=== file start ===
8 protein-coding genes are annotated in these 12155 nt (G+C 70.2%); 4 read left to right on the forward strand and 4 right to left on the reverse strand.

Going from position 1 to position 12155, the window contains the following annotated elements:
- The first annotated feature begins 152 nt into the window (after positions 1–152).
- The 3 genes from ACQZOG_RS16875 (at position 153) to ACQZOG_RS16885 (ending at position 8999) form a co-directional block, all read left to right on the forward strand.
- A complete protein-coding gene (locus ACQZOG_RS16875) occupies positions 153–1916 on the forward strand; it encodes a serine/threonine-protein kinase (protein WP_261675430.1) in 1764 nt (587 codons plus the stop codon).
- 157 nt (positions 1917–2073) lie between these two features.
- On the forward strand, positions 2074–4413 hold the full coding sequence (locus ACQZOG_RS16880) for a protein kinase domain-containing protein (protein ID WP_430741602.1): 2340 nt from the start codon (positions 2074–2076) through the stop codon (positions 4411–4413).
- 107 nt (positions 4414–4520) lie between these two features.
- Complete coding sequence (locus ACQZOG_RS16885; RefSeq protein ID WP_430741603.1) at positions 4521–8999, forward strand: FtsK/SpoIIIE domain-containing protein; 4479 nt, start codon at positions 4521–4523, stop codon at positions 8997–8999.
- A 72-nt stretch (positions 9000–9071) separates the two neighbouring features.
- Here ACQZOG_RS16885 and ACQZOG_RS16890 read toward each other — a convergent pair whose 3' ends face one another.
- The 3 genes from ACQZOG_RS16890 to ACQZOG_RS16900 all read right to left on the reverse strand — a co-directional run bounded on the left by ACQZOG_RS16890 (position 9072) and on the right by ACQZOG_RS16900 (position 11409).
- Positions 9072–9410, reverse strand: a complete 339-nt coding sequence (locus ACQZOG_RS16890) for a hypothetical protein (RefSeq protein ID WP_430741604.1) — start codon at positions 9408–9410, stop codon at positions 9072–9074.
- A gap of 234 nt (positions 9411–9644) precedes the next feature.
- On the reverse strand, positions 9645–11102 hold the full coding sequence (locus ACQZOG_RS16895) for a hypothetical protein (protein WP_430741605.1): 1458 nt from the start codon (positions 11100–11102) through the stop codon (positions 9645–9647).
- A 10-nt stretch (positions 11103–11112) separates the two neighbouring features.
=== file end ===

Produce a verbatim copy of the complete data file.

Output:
8 protein-coding genes are annotated in these 12155 nt (G+C 70.2%); 4 read left to right on the forward strand and 4 right to left on the reverse strand.

Going from position 1 to position 12155, the window contains the following annotated elements:
- The first annotated feature begins 152 nt into the window (after positions 1–152).
- The 3 genes from ACQZOG_RS16875 (at position 153) to ACQZOG_RS16885 (ending at position 8999) form a co-directional block, all read left to right on the forward strand.
- A complete protein-coding gene (locus ACQZOG_RS16875) occupies positions 153–1916 on the forward strand; it encodes a serine/threonine-protein kinase (protein WP_261675430.1) in 1764 nt (587 codons plus the stop codon).
- 157 nt (positions 1917–2073) lie between these two features.
- On the forward strand, positions 2074–4413 hold the full coding sequence (locus ACQZOG_RS16880) for a protein kinase domain-containing protein (protein ID WP_430741602.1): 2340 nt from the start codon (positions 2074–2076) through the stop codon (positions 4411–4413).
- 107 nt (positions 4414–4520) lie between these two features.
- Complete coding sequence (locus ACQZOG_RS16885; RefSeq protein ID WP_430741603.1) at positions 4521–8999, forward strand: FtsK/SpoIIIE domain-containing protein; 4479 nt, start codon at positions 4521–4523, stop codon at positions 8997–8999.
- A 72-nt stretch (positions 9000–9071) separates the two neighbouring features.
- Here ACQZOG_RS16885 and ACQZOG_RS16890 read toward each other — a convergent pair whose 3' ends face one another.
- The 3 genes from ACQZOG_RS16890 to ACQZOG_RS16900 all read right to left on the reverse strand — a co-directional run bounded on the left by ACQZOG_RS16890 (position 9072) and on the right by ACQZOG_RS16900 (position 11409).
- Positions 9072–9410, reverse strand: a complete 339-nt coding sequence (locus ACQZOG_RS16890) for a hypothetical protein (RefSeq protein ID WP_430741604.1) — start codon at positions 9408–9410, stop codon at positions 9072–9074.
- A gap of 234 nt (positions 9411–9644) precedes the next feature.
- On the reverse strand, positions 9645–11102 hold the full coding sequence (locus ACQZOG_RS16895) for a hypothetical protein (protein WP_430741605.1): 1458 nt from the start codon (positions 11100–11102) through the stop codon (positions 9645–9647).
- A 10-nt stretch (positions 11103–11112) separates the two neighbouring features.